20¢ Dulles Airport
Issue Date: September 30, 1982
City: Washington, DC
Printed By: Bureau of Engraving and Printing
Printing Method: Engraved
Color: Black and brown
Issued to honor the entire architectural profession, this stamp is part of a set of four featuring unique architecture by four 20th-century architects. They are Frank Lloyd Wright's Fallingwater, Mies van der Rohe's Illinois Institute of Technology, the Gropius House, by Walter Gropius, and Eero Saarinen's Dulles Airport.
Birth Of John Foster Dulles
John Foster Dulles was born on February 25, 1888 in Washington, D.C.
The oldest of five children, Dulles attended school in Watertown, New York before entering Princeton University. There he served on the debate team before graduating in 1908. Dulles went on to attend George Washington University Law School.
After graduating and passing the bar exam, Dulles worked in a New York City law firm where he focused on international law. Then in 1915, his uncle Robert Lansing, then Secretary of State, asked him to visit Nicaragua, Costa Rica and Panama to see if they would aid the U.S. in the war against Germany. Dulles helped work out a deal between the nations that served all parties.
Also during World War I, Dulles attempted to join the Army, but was denied because of his poor eyesight. However, he was granted a commission as a Major on the War Industries Board. When the war was over, President Woodrow Wilson made Dulles legal counsel to the U.S. delegation at the Versailles Peace Conference. While there, Dulles was a vocal opponent of harsh reparations against Germany. After the conference, he served on the War Reparations committee and the League of Free Nations Association, which supported America’s membership in the League of Nations.
Dulles went on to help create the Dawes Plan, which dealt with the payment of war reparations. However, Germany stopped making some of its payments in 1931 and by 1935, Dulles had to sever all business ties with the nation that had been taken over by the Nazis.
In the 1940s, Dulles supported Thomas E. Dewey’s bids for the presidency and served as his chief foreign policy advisor. After World War II, he attended the San Francisco Conference and helped to write the preamble to the United Nations Charter. Dulles then served as a delegate to the U.N. General Assembly in 1946, 1947, and 1950.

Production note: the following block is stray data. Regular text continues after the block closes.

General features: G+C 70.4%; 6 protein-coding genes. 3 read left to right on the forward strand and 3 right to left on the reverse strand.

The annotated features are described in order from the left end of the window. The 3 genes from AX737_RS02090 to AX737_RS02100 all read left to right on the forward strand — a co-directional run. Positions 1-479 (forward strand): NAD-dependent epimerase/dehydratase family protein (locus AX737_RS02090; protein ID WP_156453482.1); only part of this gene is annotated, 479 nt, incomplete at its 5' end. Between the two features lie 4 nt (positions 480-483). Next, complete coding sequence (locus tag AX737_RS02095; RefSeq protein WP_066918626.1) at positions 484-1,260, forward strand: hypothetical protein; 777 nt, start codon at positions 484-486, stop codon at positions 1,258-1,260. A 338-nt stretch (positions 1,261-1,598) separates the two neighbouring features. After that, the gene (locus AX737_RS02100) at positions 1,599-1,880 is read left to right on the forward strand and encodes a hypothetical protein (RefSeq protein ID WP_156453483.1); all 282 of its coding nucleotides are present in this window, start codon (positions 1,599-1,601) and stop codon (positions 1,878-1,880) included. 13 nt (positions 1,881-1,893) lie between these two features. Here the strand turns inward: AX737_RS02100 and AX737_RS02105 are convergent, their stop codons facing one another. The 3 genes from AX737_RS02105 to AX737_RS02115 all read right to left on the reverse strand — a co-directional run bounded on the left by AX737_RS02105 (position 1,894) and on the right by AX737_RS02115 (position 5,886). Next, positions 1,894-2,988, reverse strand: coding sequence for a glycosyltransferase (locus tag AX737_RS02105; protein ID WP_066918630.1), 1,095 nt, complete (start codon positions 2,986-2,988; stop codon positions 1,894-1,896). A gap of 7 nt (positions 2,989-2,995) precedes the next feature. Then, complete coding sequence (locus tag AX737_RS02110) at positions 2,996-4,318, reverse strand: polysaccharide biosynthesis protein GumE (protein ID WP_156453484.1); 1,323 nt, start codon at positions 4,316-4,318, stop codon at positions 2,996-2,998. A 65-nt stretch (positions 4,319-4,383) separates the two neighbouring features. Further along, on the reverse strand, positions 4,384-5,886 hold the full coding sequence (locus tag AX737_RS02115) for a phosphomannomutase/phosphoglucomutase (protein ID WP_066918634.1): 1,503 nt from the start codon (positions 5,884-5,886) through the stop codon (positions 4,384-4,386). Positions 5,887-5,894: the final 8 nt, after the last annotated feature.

In January 1953, President Dwight D. Eisenhower made Dulles Secretary of State. In that position, he spent much of his time building up NATO and was an important figure during the early Cold War era, fighting communism worldwide. Dulles supported the French war against the Viet Minh in Indochina and played a crucial role in the CIA’s overthrow of Iran’s Mossadegh government in 1953.
The following year, Dulles helped found the Southeast Asia Treaty Organization (SEATO), to prevent the expansion of communism in Southeast Asia. Dulles also helped found the National Council of Churches, the Foreign Policy Association and the Council of Foreign Relations. And he served on the boards of the Carnegie Endowment for International Peace and the Rockefeller Foundation. For his accomplishments, Dulles was made Time’s Man of the Year for 1954.
Dulles discovered he had colon cancer in the mid 1950s, but remained Secretary of State until April 1959. He died a little over a month later on May 24. He was later awarded the Presidential Medal of Freedom and Washington’s Dulles International Airport was named in his honor.